Monday, July 17, 2017

Apollo-Soyuz Test Project - linking American and Russian spacecraft 1975

In the early 1970's while tensions between Washington, DC  and the Kremlin ran high, a small group of scientists from both country worked toward a, a collaboration....perhaps a joint space mission(?) for the space programs of both countries could meet in space.

A cooperative mission was first proposed by NASA Administrator Thomas O. Paine and the Soviet Academy of Sciences president Mstislav Keldysh accepted.  The Apollo-Soyuz Test Project (ASTP) was not universally considered a good idea, with many Americans feeling the ASTP would give the USSR to much access and help them get a step up.

The crew of the Apollo spacecraft was Commander Thomas P. Stafford (from Oklahoma!), Command Module Pilot Vance D. Brand (Colorado) and Docking Module Pilot Donald K. (Deke) Slayton (Wisconsin).  The Soyuz 19 crew consisted of Commander Alexey Leonov and Flight Engineer Valeri Kubasov.

Both spacecraft launched July 15, 1975 within hours of each other and docked on July 17.  The historic handshake between American and Soviet crews too place over Metz, France.  The astronauts and cosmonauts spoke in each other's languages, but because Stafford had a pronounced drawl when speaking Russian, Leonov joed that the languages spoken during the mission were Russian, English and "Oklahomski."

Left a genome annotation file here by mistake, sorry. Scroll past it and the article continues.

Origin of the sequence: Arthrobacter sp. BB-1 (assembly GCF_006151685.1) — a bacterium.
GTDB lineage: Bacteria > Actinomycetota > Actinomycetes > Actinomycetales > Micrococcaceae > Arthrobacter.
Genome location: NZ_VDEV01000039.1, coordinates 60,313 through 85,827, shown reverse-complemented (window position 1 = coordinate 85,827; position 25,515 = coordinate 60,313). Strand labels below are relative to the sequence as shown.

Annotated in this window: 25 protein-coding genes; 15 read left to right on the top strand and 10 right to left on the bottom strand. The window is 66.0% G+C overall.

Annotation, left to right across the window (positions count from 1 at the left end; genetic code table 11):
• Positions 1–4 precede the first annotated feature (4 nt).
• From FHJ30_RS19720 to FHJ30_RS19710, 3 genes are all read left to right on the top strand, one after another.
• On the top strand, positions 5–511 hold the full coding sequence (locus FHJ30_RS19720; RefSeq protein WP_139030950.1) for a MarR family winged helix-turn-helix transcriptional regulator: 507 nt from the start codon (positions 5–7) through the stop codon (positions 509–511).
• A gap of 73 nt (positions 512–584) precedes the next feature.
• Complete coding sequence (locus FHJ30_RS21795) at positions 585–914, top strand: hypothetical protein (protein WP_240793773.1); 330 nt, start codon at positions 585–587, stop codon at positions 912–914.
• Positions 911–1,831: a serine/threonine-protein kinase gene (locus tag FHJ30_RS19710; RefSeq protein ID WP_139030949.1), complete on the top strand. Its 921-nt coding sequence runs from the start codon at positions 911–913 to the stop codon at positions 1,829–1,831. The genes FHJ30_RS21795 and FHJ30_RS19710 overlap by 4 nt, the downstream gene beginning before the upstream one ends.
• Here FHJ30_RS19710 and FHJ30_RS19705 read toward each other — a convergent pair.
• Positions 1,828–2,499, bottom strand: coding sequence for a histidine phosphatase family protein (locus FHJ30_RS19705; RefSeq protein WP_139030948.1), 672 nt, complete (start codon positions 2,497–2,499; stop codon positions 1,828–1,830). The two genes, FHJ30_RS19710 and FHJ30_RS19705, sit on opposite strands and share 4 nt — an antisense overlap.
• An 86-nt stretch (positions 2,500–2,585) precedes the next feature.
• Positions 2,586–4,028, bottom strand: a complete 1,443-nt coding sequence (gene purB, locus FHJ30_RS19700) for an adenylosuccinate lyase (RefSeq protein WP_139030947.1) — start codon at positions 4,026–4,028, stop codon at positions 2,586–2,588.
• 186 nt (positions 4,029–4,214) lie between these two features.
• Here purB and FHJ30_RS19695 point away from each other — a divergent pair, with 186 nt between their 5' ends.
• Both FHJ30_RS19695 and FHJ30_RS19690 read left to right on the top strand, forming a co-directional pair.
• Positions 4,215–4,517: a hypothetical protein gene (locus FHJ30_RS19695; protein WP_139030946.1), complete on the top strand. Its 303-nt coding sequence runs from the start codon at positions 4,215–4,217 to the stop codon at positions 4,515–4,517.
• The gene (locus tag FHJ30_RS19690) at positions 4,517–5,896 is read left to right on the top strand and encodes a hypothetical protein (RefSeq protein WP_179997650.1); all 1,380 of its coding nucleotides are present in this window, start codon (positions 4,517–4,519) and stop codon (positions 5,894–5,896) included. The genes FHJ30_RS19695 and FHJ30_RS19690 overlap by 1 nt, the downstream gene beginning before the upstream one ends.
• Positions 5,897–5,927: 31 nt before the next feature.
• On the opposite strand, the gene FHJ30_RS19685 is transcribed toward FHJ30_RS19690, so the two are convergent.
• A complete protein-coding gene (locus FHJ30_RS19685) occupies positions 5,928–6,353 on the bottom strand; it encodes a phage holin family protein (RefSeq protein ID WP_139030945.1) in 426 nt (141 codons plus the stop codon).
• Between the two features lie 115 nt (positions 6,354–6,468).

The ships separated after 44 hours and went their separate ways. The Soviets stayed in space for five days while the Americans remained for nine.  Soyuz 19 returned to Earth on July 21.  Apollo returned on July 24, an error occured and the crew was exposed to toxic nitrogen tetroxide fumes.  Brand lost consciousness but Stafford managed to get emergency oxygen masks on him and Brand and gave one to Slayton.  They were hospitalized for two weeks in Oahu (!) but made full recoveries.

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